The greenhouse aided in the transition to an urban farm. Credit: Jillian Sandler

There’s a fence surrounding Chicago Lights Urban Farm, a site near the old Cabrini-Green public housing project, but according to Natasha Holbert, the farm’s program director, it’s only there to delineate the farm’s designated area—not to keep anyone out.

In fact, the desire to create a microcosmic community at the site was the impetus for the 2010 transition from a seasonal garden to a year-round urban farm, a feat accomplished through the addition of a greenhouse and electricity.

Before, the farm staff would often lose touch with neighborhood volunteers as they came and went with the weather. Now people turn up consistently, and there’s always plenty of familiar faces. “We wanted to have a strong and ongoing connection to the folks living in the neighborhood, and the transition to an urban farm really afforded us this opportunity,” Holbert said.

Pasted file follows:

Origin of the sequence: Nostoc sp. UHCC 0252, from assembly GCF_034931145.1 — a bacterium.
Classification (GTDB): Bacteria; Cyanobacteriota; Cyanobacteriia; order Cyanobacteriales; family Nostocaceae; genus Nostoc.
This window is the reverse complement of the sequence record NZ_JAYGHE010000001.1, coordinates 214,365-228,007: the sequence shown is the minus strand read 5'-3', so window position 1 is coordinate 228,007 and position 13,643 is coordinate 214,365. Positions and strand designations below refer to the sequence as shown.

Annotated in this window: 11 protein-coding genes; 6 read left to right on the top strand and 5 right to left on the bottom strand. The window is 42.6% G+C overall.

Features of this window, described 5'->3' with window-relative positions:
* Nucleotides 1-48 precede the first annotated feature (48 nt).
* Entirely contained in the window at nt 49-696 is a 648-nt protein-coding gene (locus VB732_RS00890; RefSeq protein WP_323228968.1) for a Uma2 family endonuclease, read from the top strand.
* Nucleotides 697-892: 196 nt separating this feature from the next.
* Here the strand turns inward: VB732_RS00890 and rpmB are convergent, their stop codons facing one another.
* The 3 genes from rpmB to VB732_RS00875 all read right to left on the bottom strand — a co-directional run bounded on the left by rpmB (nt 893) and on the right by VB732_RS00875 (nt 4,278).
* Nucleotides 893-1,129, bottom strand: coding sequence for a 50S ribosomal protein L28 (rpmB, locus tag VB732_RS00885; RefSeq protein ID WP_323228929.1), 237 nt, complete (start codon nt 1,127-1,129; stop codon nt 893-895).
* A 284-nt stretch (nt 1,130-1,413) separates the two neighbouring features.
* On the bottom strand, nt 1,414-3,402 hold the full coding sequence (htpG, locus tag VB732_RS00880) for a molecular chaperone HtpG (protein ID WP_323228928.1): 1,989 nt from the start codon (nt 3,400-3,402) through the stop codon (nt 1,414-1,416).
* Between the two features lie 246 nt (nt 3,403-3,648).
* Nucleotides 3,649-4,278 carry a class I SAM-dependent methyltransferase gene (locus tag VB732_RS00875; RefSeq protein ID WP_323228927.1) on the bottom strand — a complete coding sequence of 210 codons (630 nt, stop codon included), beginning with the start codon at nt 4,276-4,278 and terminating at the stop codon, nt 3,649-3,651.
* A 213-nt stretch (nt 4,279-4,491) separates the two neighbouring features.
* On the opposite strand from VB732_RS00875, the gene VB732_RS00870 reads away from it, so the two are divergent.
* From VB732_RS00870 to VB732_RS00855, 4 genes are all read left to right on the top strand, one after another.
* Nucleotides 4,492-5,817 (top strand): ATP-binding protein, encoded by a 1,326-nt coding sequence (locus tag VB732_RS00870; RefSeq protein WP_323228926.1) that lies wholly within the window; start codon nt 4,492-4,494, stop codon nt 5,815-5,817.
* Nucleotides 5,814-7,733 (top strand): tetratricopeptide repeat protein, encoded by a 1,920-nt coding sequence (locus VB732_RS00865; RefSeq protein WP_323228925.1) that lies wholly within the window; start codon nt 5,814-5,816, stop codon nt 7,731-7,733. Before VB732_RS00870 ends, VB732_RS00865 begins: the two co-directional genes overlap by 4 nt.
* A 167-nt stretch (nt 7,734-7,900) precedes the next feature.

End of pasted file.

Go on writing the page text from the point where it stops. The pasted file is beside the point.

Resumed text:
The farm is a collaboration between Growing Power and Chicago Lights, the nonprofit arm of the Fourth Presbyterian Church (126 E. Chestnut). In addition to providing affordable produce to the surrounding area, the site has programs promoting youth development, like cooking classes that use the farm as its grocer, art classes that incorporate ink made from the plants, and work opportunities for teens.

The staff also teaches coping skills to youngsters, many of whom have lost loved ones to violence. Holbert explained that art helps them constructively express their feelings.

Though many of the programs are focused on youth, adults can get involved. Purchase a plot, teach classes, or get your hands dirty with some planting. (Volunteer opportunities for the season are available through November 16.) And if you’re looking for affordable food, the farm has its own produce stand—though you’ll have to await its reopening in June.